If you find anything missing from our list, or listed with incorrect information, please let us know!
Just send a note.

GA has spoken often to affirm the dignity and rights of immigrants     [5-16-06]

As the national debate continues over immigration and immigrants' right, this may well become a matter of discussion in the 217th General Assembly.  Since at least 1984, Presbyterian General Assemblies have spoken out often to affirm the rights of immigrants, and the need for justice in the way they are treated.  Here is a small sampling of some of those statements, especially a longer statement from the 211th General Assembly (1999).    

More Light Presbyterians offers legislative recommendations    [5-14-06]

More Light Presbyterians has issued a brief statement of their recommendations for action on the various overtures dealing with ordination -- and the Theological Task Force report -- which will be considered by the 217th General Assembly. 

Considering some of the many "other" issues coming to the Assembly

Gene TeSelle, Witherspoon Society Issues Analyst, offers brief analysis of overtures and reports that will be presented to the Assembly, dealing with


the divestment dispute


Social Witness Policy reports on globalization, people with disabilities, human rights, Iraq, and more





This article has also been published in the Spring 2006 issue of Network News, the Witherspoon newsletter, which is being sent to all commissioners and advisory delegates.  It is also available online in PDF format.  Just click here, then type in "14" in the page space at the bottom of the Adobe Reader, and you'll find it.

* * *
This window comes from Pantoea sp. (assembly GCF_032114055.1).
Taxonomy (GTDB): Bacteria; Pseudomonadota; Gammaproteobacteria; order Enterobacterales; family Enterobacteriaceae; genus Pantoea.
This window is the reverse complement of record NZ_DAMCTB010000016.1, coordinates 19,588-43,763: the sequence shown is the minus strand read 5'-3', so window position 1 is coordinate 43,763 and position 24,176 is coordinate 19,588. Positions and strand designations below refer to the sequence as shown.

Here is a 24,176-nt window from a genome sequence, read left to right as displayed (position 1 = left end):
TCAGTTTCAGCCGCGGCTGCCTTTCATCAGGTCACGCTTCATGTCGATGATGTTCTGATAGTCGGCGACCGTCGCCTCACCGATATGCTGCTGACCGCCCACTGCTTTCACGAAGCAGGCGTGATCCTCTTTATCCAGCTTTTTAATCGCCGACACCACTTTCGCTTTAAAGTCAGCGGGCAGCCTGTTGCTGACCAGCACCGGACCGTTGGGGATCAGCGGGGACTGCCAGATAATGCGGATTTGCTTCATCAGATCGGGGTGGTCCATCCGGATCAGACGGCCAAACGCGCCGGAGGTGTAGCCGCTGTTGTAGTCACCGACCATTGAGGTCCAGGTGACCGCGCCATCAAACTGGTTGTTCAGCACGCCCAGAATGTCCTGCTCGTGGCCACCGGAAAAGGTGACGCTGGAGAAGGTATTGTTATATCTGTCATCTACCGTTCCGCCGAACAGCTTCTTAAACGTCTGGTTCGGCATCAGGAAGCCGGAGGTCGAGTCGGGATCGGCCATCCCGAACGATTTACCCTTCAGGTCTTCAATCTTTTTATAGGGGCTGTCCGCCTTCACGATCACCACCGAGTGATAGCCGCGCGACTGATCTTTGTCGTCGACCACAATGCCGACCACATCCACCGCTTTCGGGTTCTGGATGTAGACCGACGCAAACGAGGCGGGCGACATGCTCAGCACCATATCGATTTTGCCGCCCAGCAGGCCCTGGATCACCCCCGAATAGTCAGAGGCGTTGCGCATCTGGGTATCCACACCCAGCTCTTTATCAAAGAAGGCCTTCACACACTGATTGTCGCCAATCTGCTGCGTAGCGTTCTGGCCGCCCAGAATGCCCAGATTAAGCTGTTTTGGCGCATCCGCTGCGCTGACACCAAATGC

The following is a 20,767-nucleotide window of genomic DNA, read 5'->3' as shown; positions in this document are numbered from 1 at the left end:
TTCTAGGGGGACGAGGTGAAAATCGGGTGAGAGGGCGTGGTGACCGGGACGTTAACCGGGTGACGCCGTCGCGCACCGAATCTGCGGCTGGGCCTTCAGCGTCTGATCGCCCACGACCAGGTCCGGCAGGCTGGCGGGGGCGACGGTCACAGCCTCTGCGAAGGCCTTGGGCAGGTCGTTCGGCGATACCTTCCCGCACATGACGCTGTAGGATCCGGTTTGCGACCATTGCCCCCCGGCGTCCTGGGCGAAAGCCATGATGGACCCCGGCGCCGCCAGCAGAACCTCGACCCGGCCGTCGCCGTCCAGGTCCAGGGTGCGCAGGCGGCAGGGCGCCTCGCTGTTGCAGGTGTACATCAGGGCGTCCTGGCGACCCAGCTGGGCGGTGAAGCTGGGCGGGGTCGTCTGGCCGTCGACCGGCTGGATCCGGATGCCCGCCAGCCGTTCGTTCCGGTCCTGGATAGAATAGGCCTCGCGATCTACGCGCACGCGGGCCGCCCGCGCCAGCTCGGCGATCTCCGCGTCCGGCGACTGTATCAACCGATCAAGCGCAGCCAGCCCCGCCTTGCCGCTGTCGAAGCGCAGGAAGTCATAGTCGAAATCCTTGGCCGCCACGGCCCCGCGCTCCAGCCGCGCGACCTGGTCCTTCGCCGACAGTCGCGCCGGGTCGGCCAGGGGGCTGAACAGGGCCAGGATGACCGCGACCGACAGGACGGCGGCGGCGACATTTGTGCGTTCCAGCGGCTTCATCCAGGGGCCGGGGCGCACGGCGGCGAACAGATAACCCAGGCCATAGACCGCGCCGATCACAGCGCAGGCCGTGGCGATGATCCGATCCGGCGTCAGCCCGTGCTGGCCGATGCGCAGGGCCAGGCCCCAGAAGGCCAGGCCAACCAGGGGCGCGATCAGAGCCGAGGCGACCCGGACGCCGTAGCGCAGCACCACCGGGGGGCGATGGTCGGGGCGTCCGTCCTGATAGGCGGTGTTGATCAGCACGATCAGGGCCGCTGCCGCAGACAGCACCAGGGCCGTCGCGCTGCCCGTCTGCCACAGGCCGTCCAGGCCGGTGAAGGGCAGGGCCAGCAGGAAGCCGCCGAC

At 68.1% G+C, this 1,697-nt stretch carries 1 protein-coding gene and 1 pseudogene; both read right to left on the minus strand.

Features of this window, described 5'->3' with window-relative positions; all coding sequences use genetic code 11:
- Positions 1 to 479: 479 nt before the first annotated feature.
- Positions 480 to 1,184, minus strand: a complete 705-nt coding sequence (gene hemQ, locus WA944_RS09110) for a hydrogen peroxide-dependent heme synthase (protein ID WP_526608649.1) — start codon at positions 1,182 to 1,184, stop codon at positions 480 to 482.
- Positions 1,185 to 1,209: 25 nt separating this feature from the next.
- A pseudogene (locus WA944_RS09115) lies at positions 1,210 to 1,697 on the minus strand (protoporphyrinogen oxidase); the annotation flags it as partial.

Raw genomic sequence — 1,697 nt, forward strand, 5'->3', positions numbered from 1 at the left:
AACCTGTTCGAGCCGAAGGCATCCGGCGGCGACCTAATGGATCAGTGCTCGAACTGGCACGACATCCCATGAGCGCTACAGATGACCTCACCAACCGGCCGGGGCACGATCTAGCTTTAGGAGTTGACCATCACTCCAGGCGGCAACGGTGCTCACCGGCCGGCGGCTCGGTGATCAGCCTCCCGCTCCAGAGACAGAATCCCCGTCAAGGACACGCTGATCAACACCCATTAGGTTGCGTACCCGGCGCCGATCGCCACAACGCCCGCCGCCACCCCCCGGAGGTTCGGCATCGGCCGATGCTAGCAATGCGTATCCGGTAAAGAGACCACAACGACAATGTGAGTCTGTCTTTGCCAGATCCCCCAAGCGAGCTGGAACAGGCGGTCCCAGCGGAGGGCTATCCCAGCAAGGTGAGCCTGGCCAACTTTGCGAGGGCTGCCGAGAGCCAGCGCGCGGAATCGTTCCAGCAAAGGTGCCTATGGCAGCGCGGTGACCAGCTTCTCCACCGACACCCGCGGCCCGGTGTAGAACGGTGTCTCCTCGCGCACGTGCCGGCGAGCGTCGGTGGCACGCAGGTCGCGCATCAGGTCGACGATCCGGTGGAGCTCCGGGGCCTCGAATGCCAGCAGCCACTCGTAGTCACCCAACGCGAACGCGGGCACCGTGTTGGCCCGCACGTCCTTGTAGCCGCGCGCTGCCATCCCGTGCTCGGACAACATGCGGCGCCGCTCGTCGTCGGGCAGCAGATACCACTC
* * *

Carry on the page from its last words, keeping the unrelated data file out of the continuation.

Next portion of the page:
An analysis and reflection on the PUP report

Gene TeSelle, Issues Analyst of the Witherspoon Society and emeritus professor at Vanderbilt Divinity School, offers an in-depth analysis of the report of the Theological Task Force on the Peace, Unity, and Purity of the Church.   [5-10-06]

This report is also available in the Spring 2006 issue of the Witherspoon Society's Network News, which is being mailed around May 10 to all commissioners and advisory delegates to the General Assembly.  You can also find it online in PDF format, beginning on page 6.

The Covenant Network of Presbyterians has announced its support of the Peace, Unity and Purity report, and its appreciation of the report as presenting the church with "a remarkable moment of hope that will not come again soon."   [5-9-06]

Acknowledging with regret that "the Covenant Network has contributed to a partisan spirit in the denomination by our tendency to draw apart from those who differ with us," the group will not, as it has in the past, suggest to commissioners how they might act on particular overtures or other issues. 

The statement says, however, that the Network will "continue to support these overtures [for the removal of G-6.0106b from the Book of Order], trusting that the Spirit will lead the commissioners to a faithful response to the Task Force report and the related overtures they will consider."    The full statement >>

Rita Nakashima Brock to be featured speaker at Voices of Sophia breakfast

Rita Nakashima Brock is an award-winning author and a respected international lecturer and scholar in religion. She directed a think tank for women at Harvard University for several years and has worked for two decades in the field of religion in higher education.

Along with business and technology strategist Brian Sarrazin, she founded Faith Voices, a non-profit community of diverse member organizations. Faith Voices uses Synanim, a powerful new technology innovation, to bring theological educators into dialogue with policy experts and activists.